2. Werner, Daniel, 2013. "New insights into the development of regional unemployment disparities," IAB Discussion Paper 201311, Institut für Arbeitsmarkt- und Berufsforschung (IAB), Nürnberg [Institute for Employment Research, Nuremberg, Germany].
    3. Schmerer, Hans-Jörg, 2014. "Foreign direct investment and search unemployment: Theory and evidence," International Review of Economics & Finance, Elsevier, vol. 30(C), pages 41-56.
    4. Sabine Klinger & Enzo Weber, 2016. "Decomposing Beveridge Curve Dynamics By Correlated Unobserved Components," Oxford Bulletin of Economics and Statistics, Department of Economics, University of Oxford, vol. 78(6), pages 877-894, December.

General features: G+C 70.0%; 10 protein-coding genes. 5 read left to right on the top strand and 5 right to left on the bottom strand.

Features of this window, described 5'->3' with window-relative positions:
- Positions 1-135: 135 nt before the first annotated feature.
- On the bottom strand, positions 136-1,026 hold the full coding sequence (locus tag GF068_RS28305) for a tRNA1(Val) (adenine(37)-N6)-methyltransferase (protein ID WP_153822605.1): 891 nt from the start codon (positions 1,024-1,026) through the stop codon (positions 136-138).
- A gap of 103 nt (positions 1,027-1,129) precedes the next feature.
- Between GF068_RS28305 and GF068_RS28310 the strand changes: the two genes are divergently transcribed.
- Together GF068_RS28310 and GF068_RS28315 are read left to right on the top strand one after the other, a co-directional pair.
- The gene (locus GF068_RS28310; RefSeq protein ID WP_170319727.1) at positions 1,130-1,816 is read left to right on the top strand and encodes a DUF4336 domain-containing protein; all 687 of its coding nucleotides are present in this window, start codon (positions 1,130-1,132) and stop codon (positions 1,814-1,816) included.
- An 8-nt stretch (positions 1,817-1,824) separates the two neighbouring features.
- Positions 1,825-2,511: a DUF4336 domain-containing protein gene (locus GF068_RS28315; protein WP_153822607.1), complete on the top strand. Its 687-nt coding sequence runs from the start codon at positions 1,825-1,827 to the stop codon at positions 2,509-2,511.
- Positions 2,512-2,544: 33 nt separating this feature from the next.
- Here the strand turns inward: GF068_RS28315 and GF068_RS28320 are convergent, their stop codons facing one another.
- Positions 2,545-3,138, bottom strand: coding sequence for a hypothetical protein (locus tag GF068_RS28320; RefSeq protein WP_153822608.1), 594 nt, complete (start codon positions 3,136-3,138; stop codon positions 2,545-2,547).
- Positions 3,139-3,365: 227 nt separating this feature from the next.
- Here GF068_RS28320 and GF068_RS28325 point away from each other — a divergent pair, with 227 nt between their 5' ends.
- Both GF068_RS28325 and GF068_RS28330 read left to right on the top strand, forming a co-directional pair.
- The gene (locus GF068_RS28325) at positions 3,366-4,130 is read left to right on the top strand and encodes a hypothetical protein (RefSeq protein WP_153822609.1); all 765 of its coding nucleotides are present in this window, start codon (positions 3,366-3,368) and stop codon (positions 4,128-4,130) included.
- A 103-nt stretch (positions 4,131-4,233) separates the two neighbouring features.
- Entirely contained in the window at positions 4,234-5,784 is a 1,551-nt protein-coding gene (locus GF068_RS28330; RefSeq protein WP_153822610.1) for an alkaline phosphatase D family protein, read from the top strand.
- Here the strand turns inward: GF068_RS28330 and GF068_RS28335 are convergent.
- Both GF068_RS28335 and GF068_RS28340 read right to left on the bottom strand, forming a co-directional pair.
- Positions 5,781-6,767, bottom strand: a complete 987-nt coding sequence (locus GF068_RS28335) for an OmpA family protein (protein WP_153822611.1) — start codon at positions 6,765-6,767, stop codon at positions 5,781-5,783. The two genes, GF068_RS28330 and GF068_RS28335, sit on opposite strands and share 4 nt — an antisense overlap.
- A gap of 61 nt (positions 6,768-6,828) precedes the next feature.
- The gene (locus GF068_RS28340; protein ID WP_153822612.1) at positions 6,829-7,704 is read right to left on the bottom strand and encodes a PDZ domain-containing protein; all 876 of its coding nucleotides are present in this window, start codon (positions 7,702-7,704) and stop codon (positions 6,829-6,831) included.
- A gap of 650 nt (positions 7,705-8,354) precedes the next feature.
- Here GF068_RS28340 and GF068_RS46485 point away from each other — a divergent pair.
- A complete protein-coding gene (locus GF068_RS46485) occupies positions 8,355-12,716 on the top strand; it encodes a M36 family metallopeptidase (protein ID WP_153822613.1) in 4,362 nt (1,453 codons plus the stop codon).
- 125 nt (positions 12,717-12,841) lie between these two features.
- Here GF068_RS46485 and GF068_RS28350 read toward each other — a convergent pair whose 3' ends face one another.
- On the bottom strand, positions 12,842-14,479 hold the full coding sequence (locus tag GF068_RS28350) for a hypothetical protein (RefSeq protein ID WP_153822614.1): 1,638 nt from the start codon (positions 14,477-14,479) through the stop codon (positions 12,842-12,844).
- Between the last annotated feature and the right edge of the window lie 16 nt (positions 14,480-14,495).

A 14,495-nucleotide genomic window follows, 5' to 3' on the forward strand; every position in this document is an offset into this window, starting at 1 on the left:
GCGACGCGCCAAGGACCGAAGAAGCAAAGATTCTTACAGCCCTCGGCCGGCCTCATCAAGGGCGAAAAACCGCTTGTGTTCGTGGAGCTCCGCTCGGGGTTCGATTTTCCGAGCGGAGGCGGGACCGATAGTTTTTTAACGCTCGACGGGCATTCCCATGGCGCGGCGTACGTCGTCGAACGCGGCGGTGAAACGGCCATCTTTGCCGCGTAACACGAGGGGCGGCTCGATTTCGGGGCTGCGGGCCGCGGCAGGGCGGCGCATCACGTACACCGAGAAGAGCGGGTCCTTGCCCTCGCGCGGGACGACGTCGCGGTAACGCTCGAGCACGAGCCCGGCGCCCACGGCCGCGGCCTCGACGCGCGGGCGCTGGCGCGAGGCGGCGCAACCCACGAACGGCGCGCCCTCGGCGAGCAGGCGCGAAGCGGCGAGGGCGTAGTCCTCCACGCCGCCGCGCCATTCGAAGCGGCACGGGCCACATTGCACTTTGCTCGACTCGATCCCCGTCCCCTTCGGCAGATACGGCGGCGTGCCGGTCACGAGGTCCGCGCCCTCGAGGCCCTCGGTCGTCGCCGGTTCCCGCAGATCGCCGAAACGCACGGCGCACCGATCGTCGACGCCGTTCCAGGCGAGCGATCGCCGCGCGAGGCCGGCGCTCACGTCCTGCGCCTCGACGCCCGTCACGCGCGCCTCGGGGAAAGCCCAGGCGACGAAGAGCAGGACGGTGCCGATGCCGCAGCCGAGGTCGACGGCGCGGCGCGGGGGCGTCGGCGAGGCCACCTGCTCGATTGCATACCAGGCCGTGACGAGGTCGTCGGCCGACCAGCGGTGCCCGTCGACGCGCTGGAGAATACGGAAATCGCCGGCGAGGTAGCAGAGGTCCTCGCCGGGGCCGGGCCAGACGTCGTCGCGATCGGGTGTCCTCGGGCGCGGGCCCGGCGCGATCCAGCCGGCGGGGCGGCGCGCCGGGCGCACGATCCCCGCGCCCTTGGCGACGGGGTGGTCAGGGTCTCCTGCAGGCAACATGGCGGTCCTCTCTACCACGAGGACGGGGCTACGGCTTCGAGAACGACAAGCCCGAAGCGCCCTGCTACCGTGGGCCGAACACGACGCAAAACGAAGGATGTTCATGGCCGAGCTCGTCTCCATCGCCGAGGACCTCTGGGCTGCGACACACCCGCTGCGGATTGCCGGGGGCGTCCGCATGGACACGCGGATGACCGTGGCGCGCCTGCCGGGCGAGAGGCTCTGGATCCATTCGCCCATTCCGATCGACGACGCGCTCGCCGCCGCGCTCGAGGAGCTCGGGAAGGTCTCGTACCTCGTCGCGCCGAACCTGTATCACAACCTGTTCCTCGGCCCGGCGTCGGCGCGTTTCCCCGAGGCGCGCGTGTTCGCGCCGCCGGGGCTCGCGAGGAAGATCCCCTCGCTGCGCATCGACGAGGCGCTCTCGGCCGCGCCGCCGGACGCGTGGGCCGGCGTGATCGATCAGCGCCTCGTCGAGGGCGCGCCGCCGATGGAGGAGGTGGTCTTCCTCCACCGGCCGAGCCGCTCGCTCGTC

5. Michael Stops, 2014. "Job matching across occupational labour markets," Oxford Economic Papers, Oxford University Press, vol. 66(4), pages 940-958.

    More about this item


    FDI; globalization; search unemployment; labor market institutions;

    JEL classification:

    • E24 - Macroeconomics and Monetary Economics - - Consumption, Saving, Production, Employment, and Investment - - - Employment; Unemployment; Wages; Intergenerational Income Distribution; Aggregate Human Capital; Aggregate Labor Productivity
    • F16 - International Economics - - Trade - - - Trade and Labor Market Interactions
    • J6 - Labor and Demographic Economics - - Mobility, Unemployment, Vacancies, and Immigrant Workers